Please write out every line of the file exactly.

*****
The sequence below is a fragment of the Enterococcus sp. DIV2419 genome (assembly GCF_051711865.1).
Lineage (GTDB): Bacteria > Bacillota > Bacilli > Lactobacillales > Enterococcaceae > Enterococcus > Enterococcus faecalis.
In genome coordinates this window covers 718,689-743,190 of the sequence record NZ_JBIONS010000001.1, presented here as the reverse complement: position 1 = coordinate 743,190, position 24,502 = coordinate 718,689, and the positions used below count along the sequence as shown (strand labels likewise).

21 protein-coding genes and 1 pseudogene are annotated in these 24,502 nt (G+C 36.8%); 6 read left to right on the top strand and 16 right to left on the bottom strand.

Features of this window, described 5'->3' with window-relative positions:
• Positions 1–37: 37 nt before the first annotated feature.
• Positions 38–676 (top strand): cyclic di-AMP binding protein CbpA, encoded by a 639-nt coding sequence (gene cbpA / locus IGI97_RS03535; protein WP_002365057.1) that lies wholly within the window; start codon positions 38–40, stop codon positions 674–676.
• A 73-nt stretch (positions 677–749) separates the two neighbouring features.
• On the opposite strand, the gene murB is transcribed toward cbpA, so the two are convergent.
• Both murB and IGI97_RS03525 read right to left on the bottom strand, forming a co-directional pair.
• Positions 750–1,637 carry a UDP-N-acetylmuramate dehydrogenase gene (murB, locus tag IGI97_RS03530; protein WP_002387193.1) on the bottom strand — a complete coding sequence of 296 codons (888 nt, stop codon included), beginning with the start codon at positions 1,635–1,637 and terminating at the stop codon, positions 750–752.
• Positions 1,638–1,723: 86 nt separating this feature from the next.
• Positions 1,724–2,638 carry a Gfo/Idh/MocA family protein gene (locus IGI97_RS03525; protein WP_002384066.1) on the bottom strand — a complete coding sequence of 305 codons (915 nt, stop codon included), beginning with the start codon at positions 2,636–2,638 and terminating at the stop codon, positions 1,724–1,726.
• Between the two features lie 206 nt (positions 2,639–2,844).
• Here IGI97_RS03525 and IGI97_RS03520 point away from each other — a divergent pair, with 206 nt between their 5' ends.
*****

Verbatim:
The sequence below is a fragment of the Enterococcus sp. DIV2419 genome (assembly GCF_051711865.1).
Lineage (GTDB): Bacteria > Bacillota > Bacilli > Lactobacillales > Enterococcaceae > Enterococcus > Enterococcus faecalis.
In genome coordinates this window covers 718,689-743,190 of the sequence record NZ_JBIONS010000001.1, presented here as the reverse complement: position 1 = coordinate 743,190, position 24,502 = coordinate 718,689, and the positions used below count along the sequence as shown (strand labels likewise).

21 protein-coding genes and 1 pseudogene are annotated in these 24,502 nt (G+C 36.8%); 6 read left to right on the top strand and 16 right to left on the bottom strand.

Features of this window, described 5'->3' with window-relative positions:
• Positions 1–37: 37 nt before the first annotated feature.
• Positions 38–676 (top strand): cyclic di-AMP binding protein CbpA, encoded by a 639-nt coding sequence (gene cbpA / locus IGI97_RS03535; protein WP_002365057.1) that lies wholly within the window; start codon positions 38–40, stop codon positions 674–676.
• A 73-nt stretch (positions 677–749) separates the two neighbouring features.
• On the opposite strand, the gene murB is transcribed toward cbpA, so the two are convergent.
• Both murB and IGI97_RS03525 read right to left on the bottom strand, forming a co-directional pair.
• Positions 750–1,637 carry a UDP-N-acetylmuramate dehydrogenase gene (murB, locus tag IGI97_RS03530; protein WP_002387193.1) on the bottom strand — a complete coding sequence of 296 codons (888 nt, stop codon included), beginning with the start codon at positions 1,635–1,637 and terminating at the stop codon, positions 750–752.
• Positions 1,638–1,723: 86 nt separating this feature from the next.
• Positions 1,724–2,638 carry a Gfo/Idh/MocA family protein gene (locus IGI97_RS03525; protein WP_002384066.1) on the bottom strand — a complete coding sequence of 305 codons (915 nt, stop codon included), beginning with the start codon at positions 2,636–2,638 and terminating at the stop codon, positions 1,724–1,726.
• Between the two features lie 206 nt (positions 2,639–2,844).
• Here IGI97_RS03525 and IGI97_RS03520 point away from each other — a divergent pair, with 206 nt between their 5' ends.